Insufficient funds in Vietnam
It's unclear where the communist nation will find the estimated US$480 billion in infrastructure it needs to sustain near-term fast growth
For a city of eight million and counting, Ho Chi Minh City’s mass transit metro system can only be described as an absolute necessity. Yet construction on the six-line railway, first proposed in 2001, has been dogged by delays caused by insufficient state funds.
In 2015, Japan’s Sumitomo Corporation and Vietnam’s state-owed construction firm Cienco 6 – tasked with building part of the system – filed for US$90 million in compensation, or around US$110,000 per day after work was stalled due to lack of funding for almost two years.
Nor is fast progress likely around the corner. A recent report by the Nikkei Asian Review stated that Japan’s ambassador asked Prime Minister Nguyen Xuan Phuc in May to make good on the delayed payments to the Japanese firms constructing the metro. The Tokyo-based publication noted this was a “highly unusual request.”
The central government has only provided roughly 30% of the US$87.9 million needed for one section of the metro linking to Ho Chi Minh City’s People’s Committee, which oversees the project. The Committee itself has struggled in recent years to pony up its own funds for the project.
The root of the problem is clear. In a bid to stabilize national finances and curb runaway inflation, Vietnam’s National Assembly years ago capped public debt at 65% of gross domestic product (GDP). Since the beginning of the year, public debt is thought to hover around 64.7%.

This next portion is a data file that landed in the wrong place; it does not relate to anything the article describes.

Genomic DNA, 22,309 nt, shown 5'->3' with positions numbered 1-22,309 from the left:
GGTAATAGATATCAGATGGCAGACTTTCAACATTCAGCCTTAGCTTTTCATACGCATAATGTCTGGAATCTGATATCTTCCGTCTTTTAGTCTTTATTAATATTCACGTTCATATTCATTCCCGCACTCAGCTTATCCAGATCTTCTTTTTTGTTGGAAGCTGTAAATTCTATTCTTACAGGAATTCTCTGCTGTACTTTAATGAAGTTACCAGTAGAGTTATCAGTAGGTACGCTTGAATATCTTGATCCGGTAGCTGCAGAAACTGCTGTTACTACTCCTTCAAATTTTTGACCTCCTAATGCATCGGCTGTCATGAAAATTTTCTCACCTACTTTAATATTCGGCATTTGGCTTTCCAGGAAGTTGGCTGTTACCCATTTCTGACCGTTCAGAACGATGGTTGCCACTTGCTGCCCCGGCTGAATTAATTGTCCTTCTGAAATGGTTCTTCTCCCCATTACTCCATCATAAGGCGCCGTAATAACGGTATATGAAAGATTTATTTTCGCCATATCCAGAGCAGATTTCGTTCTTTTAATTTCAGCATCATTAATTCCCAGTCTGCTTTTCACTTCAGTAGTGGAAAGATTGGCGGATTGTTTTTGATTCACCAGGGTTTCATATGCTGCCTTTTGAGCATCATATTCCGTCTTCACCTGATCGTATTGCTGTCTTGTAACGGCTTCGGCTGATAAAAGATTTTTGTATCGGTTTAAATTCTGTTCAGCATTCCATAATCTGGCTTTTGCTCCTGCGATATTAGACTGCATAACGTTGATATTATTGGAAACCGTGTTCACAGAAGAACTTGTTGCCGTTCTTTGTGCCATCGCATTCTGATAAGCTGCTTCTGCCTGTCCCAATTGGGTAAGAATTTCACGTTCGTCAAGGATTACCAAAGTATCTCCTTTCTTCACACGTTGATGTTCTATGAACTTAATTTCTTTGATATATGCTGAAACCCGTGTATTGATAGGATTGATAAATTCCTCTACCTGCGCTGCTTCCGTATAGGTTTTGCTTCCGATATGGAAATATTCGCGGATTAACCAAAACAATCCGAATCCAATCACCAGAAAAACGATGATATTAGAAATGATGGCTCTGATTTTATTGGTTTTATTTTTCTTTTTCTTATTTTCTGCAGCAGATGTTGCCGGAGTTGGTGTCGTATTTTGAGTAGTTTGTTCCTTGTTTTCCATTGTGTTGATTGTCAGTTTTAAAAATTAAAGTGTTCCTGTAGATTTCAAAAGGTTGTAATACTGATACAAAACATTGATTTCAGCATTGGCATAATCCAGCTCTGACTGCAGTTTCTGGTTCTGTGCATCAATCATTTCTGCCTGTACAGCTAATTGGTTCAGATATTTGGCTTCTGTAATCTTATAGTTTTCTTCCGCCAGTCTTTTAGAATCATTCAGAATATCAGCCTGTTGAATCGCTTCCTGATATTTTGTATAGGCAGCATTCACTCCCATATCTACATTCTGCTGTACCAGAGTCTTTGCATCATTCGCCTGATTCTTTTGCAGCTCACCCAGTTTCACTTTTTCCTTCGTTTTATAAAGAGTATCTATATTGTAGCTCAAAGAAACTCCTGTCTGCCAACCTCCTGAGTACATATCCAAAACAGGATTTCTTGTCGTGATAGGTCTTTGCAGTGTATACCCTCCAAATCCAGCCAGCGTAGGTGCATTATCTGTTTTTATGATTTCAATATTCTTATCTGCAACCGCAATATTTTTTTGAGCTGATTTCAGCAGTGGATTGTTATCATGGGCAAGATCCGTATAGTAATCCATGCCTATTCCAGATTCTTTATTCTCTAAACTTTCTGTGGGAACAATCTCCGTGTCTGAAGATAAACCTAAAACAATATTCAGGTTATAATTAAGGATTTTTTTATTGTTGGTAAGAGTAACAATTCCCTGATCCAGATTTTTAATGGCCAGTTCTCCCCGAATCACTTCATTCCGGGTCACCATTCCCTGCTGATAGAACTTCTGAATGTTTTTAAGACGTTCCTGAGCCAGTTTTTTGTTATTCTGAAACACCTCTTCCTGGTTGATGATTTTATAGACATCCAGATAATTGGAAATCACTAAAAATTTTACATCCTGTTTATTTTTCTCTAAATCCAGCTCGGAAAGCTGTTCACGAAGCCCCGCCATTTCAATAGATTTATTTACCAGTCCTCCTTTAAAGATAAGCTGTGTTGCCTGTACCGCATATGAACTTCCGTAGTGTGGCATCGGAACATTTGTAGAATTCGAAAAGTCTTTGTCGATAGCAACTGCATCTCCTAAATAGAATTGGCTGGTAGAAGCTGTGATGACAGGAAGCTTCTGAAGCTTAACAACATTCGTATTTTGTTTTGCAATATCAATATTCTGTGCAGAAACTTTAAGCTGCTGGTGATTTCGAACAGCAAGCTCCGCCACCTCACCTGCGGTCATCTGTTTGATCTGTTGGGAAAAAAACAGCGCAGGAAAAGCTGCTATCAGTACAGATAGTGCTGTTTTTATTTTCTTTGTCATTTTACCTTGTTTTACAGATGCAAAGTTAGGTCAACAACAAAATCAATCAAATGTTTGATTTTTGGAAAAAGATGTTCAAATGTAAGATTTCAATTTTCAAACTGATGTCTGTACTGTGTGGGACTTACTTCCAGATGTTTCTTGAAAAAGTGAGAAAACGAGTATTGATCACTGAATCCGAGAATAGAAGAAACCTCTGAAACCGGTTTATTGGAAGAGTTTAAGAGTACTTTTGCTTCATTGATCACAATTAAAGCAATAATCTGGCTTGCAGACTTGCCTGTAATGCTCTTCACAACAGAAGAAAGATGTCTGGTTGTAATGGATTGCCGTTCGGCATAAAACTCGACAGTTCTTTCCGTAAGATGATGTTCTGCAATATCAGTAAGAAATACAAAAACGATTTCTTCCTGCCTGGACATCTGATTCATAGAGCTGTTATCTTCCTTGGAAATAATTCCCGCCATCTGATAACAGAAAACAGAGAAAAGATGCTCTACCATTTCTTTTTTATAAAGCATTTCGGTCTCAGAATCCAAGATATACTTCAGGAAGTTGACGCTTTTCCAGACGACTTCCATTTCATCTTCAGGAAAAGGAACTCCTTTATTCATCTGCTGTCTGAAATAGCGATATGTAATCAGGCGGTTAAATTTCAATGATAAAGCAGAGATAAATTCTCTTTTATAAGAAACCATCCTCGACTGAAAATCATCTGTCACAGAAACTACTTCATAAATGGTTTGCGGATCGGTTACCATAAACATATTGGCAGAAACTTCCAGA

Vietnam has enjoyed some of the highest economic growth rates in Southeast Asia, averaging nearly 7% in recent years. But rising GDP has not translated to improved state finances due to a combination of financial mismanagement, corruption and unsustainable spending, including on keeping hidebound state enterprises afloat, analysts say.
In recent years, almost 5.7% of GDP has been dedicated to large infrastructure projects, a higher percentage than any other Southeast Asia nation – and almost as high as China’s 6.8%.
Now, however, it is obvious that the government cannot keep splashing out on infrastructure projects, though the spending is desperately needed to support its growth-propelling export industries.
Analysts estimate the country will need at least US$480 billion over the next four years for essential infrastructure across the country. If the spending does not go through, analysts say Vietnam risks growth-restraining bottlenecks in logistics and transport, an obvious point to anyone who has ever been stuck in a Ho Chi Minh City traffic jam.